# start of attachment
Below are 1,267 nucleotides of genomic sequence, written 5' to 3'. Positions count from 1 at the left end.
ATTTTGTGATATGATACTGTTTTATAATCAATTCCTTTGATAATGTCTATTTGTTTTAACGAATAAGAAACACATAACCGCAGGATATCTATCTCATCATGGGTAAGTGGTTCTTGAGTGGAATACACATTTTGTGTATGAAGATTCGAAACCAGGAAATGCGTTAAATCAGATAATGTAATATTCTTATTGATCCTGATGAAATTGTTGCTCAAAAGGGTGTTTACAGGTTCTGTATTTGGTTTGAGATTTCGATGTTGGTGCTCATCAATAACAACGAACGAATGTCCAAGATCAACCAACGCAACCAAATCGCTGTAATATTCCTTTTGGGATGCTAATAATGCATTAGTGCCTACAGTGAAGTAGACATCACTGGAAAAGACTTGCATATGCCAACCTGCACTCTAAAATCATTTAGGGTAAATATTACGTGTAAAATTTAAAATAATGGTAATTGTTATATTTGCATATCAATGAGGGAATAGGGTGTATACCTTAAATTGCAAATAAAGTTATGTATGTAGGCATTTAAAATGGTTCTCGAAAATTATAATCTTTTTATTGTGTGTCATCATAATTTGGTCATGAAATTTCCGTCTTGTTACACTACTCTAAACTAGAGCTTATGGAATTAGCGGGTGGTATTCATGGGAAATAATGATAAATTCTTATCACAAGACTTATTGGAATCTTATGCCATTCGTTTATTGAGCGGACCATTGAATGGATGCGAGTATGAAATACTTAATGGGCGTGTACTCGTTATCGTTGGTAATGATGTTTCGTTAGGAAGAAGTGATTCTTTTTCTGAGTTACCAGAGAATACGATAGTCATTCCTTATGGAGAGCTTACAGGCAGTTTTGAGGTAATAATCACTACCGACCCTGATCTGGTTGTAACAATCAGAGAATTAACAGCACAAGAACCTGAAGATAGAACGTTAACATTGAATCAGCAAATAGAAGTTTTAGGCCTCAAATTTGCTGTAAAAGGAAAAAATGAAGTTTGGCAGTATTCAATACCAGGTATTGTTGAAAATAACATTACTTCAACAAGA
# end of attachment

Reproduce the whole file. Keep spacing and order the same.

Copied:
Below are 1,267 nucleotides of genomic sequence, written 5' to 3'. Positions count from 1 at the left end.
ATTTTGTGATATGATACTGTTTTATAATCAATTCCTTTGATAATGTCTATTTGTTTTAACGAATAAGAAACACATAACCGCAGGATATCTATCTCATCATGGGTAAGTGGTTCTTGAGTGGAATACACATTTTGTGTATGAAGATTCGAAACCAGGAAATGCGTTAAATCAGATAATGTAATATTCTTATTGATCCTGATGAAATTGTTGCTCAAAAGGGTGTTTACAGGTTCTGTATTTGGTTTGAGATTTCGATGTTGGTGCTCATCAATAACAACGAACGAATGTCCAAGATCAACCAACGCAACCAAATCGCTGTAATATTCCTTTTGGGATGCTAATAATGCATTAGTGCCTACAGTGAAGTAGACATCACTGGAAAAGACTTGCATATGCCAACCTGCACTCTAAAATCATTTAGGGTAAATATTACGTGTAAAATTTAAAATAATGGTAATTGTTATATTTGCATATCAATGAGGGAATAGGGTGTATACCTTAAATTGCAAATAAAGTTATGTATGTAGGCATTTAAAATGGTTCTCGAAAATTATAATCTTTTTATTGTGTGTCATCATAATTTGGTCATGAAATTTCCGTCTTGTTACACTACTCTAAACTAGAGCTTATGGAATTAGCGGGTGGTATTCATGGGAAATAATGATAAATTCTTATCACAAGACTTATTGGAATCTTATGCCATTCGTTTATTGAGCGGACCATTGAATGGATGCGAGTATGAAATACTTAATGGGCGTGTACTCGTTATCGTTGGTAATGATGTTTCGTTAGGAAGAAGTGATTCTTTTTCTGAGTTACCAGAGAATACGATAGTCATTCCTTATGGAGAGCTTACAGGCAGTTTTGAGGTAATAATCACTACCGACCCTGATCTGGTTGTAACAATCAGAGAATTAACAGCACAAGAACCTGAAGATAGAACGTTAACATTGAATCAGCAAATAGAAGTTTTAGGCCTCAAATTTGCTGTAAAAGGAAAAAATGAAGTTTGGCAGTATTCAATACCAGGTATTGTTGAAAATAACATTACTTCAACAAGA